The discovery was made barely two days after the release of a patch that fixes the critical flaw in the web application framework
Researchers have discovered freely available proof-of-concept (PoC) code that can be used to exploit a critical security hole in the Apache Struts 2 web application framework shortly after the vulnerability was disclosed and the patch was released.
The PoC, “including a Python script that allows for easy exploitation”, was found by threat intelligence company Recorded Future on the software development platform GitHub. The firm also said that it has spotted chatter on underground forums that revolved around the flaw’s exploitation.
The discovery was made only two days after the Apache Software Foundation disclosed the critical remote code execution (RCE) vulnerability in the core of Apache Struts 2 and, at the same time, released a software update to plug the hole. The flaw in the open-source software was discovered in April by software analytics firm Semmle, which then reported it to the Foundation.
According to the Foundation’s advisory, the bug, which is tracked as CVE-2018-11776, affects all supported versions of Apache Struts 2 (version 2.3 to 2.3.34 and version 2.5 to 2.5.16), as well as possibly its unsupported versions.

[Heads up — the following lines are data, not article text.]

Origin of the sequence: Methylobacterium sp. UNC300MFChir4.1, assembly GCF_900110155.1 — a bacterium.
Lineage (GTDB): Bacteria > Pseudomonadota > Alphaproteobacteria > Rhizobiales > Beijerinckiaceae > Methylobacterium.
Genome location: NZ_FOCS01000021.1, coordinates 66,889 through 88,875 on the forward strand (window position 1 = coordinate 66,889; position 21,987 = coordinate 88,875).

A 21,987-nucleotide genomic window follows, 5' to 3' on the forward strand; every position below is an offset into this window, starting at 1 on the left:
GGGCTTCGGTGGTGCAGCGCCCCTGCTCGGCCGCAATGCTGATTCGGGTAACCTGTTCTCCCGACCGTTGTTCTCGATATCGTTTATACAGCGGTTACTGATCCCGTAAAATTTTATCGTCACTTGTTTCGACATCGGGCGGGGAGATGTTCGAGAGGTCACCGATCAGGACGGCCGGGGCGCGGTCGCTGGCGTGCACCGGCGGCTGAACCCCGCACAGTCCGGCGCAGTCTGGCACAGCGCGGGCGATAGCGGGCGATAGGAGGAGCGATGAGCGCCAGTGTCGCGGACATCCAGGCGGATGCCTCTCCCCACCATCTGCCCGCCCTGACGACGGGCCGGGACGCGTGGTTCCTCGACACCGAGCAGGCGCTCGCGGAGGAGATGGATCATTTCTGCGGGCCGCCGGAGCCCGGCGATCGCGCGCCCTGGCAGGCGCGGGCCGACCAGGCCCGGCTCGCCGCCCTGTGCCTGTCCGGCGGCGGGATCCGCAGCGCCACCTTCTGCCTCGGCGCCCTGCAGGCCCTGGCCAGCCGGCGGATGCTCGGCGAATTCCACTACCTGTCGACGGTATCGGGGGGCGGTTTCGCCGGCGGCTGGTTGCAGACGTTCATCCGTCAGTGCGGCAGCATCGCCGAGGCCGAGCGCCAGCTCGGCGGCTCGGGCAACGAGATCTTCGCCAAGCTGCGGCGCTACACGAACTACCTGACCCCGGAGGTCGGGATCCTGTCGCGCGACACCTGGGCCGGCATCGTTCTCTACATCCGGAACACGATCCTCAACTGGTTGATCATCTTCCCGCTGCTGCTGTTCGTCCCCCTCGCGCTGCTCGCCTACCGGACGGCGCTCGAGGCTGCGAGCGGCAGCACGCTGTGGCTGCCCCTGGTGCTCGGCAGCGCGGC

Users are urged to apply the fix as soon as possible and upgrade to 2.3.35 and 2.5.17, respectively. “Previous disclosures of similarly critical vulnerabilities have resulted in exploits being published within a day, putting critical infrastructure and customer data at risk,” according to Semmle.
“Semmle will not confirm whether the reported PoC that has been published is a working PoC. If it is, attackers now have a quicker way into the enterprise,” the firm’s CEO Oege de Moor was quoted as saying by SC Magazine in response to the reports about the PoC code.
The vulnerability has to do with insufficient validation of user-supplied input data. If successfully exploited, it allows an attacker to execute code of his or her choosing on servers running a vulnerable version of the framework. A “simple, well-crafted URL” is all it takes to obtain access to a vulnerable Apache Struts installation, according to Recorded Future’s Allan Liska speaking to Dark Reading.
A flaw affecting Apache Struts 2 was exploited in the giant Equifax breach that affected over 140 million individuals last year. Unlike the vulnerability that was at the heart of the Equifax debacle, the new flaw can be exploited even in the absence of any additional plugins on the vulnerable Apache Struts 2 installation.
Apache Struts 2 is used by an estimated two-thirds of Fortune 100 companies.